7 Mar 2014

Potten End Newsletter Article 14

This article originally appeared in the Potten End Newsletter, March 2014.

Potten End Weather

H:”What’s my temperature?”

L: “Wet and windy”

H: “That’s a barometer!”

– Laurel and Hardy

The country has been battered by fierce storms over the last few weeks. And as I write, despite it being a beautifully sunny day, there seems to be no end in sight. We have experienced the wettest December to January period since records began.

The latest theory is that our bad weather is a result of higher than normal temperatures in Indonesia and the tropical West Pacific. This has caused increased rainfall in that region and has caused major changes to the Pacific jet stream which, when linked to the unusually strong North Atlantic jet stream, has caused exceptionally bad weather both sides of the Atlantic.

As I have discussed before (Newsletter Article, October 2013), the highly variable nature of the British climate does not help when trying to link these extreme weather events with global warming. The Met Office say there is “… no definitive answer on the possible contribution of climate change to the recent storminess …”. They then go on to say that the increase in the intensity of daily rainfall rates is consistent with what is expected from a warming world.

Going back a few years in the Potten End Weather Archives, I’ve counted up the number of rain-free days we get in the months from November to February.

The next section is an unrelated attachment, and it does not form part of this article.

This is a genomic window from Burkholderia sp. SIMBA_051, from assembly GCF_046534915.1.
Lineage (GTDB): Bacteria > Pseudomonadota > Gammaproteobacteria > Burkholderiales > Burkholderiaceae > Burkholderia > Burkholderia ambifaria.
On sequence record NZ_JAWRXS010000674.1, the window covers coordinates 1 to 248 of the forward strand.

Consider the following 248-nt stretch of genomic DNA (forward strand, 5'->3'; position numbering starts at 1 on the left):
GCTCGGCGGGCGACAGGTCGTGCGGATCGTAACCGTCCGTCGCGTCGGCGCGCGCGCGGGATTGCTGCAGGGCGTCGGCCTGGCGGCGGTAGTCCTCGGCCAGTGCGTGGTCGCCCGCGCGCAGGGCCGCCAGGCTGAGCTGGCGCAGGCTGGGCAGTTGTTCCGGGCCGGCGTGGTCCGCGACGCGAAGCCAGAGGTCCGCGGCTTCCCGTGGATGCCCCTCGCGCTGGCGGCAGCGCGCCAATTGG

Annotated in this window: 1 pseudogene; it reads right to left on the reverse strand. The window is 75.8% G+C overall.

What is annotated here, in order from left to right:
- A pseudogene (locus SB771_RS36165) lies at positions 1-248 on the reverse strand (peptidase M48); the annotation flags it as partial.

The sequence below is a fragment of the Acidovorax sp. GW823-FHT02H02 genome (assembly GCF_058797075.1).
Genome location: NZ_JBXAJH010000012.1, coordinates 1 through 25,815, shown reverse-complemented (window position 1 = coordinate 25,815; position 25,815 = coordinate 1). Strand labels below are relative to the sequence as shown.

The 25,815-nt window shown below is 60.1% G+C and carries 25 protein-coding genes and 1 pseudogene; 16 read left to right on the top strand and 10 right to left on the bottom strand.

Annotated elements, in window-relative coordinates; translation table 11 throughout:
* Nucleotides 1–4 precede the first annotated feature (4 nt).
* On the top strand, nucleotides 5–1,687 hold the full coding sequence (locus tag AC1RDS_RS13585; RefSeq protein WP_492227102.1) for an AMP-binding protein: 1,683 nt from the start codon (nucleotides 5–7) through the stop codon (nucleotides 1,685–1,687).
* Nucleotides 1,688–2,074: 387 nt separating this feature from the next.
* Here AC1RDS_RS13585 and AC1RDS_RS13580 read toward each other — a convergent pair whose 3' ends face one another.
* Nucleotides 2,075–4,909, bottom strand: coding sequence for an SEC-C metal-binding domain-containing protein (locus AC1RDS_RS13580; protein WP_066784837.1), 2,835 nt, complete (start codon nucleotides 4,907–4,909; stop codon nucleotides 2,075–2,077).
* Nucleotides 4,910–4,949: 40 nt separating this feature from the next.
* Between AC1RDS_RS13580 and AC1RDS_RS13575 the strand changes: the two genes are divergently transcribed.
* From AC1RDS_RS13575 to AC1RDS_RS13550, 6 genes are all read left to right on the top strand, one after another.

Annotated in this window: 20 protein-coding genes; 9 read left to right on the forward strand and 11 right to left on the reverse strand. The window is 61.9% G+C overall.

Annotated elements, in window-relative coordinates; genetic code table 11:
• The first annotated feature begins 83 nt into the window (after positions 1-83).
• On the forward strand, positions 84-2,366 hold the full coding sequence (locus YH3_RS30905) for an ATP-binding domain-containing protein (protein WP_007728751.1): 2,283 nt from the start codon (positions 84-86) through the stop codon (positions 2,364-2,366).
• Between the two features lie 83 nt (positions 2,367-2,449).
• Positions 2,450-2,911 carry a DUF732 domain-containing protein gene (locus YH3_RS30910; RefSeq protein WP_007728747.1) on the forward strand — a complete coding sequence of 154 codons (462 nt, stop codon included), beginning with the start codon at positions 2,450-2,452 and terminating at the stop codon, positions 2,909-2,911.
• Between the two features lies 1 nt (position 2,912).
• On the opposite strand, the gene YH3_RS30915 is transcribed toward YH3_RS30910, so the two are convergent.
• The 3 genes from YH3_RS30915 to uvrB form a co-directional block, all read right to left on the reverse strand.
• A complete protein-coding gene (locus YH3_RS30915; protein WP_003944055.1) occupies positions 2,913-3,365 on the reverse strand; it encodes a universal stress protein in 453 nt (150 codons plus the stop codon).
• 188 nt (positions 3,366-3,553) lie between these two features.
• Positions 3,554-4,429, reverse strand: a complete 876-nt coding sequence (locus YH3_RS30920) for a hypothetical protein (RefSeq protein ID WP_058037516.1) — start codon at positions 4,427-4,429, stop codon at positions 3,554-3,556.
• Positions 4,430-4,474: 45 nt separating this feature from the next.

Rain Free Winter Days
Rain Free Days
We can see that so far this year January and February have been exceptionally rainy with only a small number of days where rain has not fallen. It is difficult to find any other increasing or diminishing trend in the table. But the sample size is very small compared to the data that the Met Office works with.

When I started out saying there was “no end in sight” to the current poor weather, that really refers to the more accurate five-day weather forecast at the time of writing. The longer range forecasts show that while the weather may remain unsettled in to the middle of March, we should be expecting longer spells of drier weather with temperatures slightly above the seasonal average. Whether that will be enough to bring relief to the flooded areas of the UK remains to be seen. I sincerely hope it will.

The wind, rain and many other weather measurements can be monitored live on the Potten End Weather web site.